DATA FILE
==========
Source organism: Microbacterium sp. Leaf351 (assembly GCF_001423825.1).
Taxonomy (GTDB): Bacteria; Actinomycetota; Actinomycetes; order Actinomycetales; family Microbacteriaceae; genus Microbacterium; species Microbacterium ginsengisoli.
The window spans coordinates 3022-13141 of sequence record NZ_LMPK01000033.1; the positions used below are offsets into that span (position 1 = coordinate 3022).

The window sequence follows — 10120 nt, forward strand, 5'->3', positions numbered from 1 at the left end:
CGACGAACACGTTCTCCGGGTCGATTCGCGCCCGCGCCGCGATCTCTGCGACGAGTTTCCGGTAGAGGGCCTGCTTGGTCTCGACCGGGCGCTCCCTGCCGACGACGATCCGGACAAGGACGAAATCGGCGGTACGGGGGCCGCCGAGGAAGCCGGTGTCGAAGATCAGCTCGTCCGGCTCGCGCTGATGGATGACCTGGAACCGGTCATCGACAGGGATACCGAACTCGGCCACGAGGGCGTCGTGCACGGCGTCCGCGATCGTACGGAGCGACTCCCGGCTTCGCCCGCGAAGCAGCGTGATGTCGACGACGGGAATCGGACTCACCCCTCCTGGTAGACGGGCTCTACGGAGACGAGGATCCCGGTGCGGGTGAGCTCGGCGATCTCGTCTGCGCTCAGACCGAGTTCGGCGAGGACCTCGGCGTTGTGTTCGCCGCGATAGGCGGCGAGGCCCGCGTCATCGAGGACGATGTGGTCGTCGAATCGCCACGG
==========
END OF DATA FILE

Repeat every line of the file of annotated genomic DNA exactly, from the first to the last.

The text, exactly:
Source organism: Microbacterium sp. Leaf351 (assembly GCF_001423825.1).
Taxonomy (GTDB): Bacteria; Actinomycetota; Actinomycetes; order Actinomycetales; family Microbacteriaceae; genus Microbacterium; species Microbacterium ginsengisoli.
The window spans coordinates 3022-13141 of sequence record NZ_LMPK01000033.1; the positions used below are offsets into that span (position 1 = coordinate 3022).

The window sequence follows — 10120 nt, forward strand, 5'->3', positions numbered from 1 at the left end:
CGACGAACACGTTCTCCGGGTCGATTCGCGCCCGCGCCGCGATCTCTGCGACGAGTTTCCGGTAGAGGGCCTGCTTGGTCTCGACCGGGCGCTCCCTGCCGACGACGATCCGGACAAGGACGAAATCGGCGGTACGGGGGCCGCCGAGGAAGCCGGTGTCGAAGATCAGCTCGTCCGGCTCGCGCTGATGGATGACCTGGAACCGGTCATCGACAGGGATACCGAACTCGGCCACGAGGGCGTCGTGCACGGCGTCCGCGATCGTACGGAGCGACTCCCGGCTTCGCCCGCGAAGCAGCGTGATGTCGACGACGGGAATCGGACTCACCCCTCCTGGTAGACGGGCTCTACGGAGACGAGGATCCCGGTGCGGGTGAGCTCGGCGATCTCGTCTGCGCTCAGACCGAGTTCGGCGAGGACCTCGGCGTTGTGTTCGCCGCGATAGGCGGCGAGGCCCGCGTCATCGAGGACGATGTGGTCGTCGAATCGCCACGG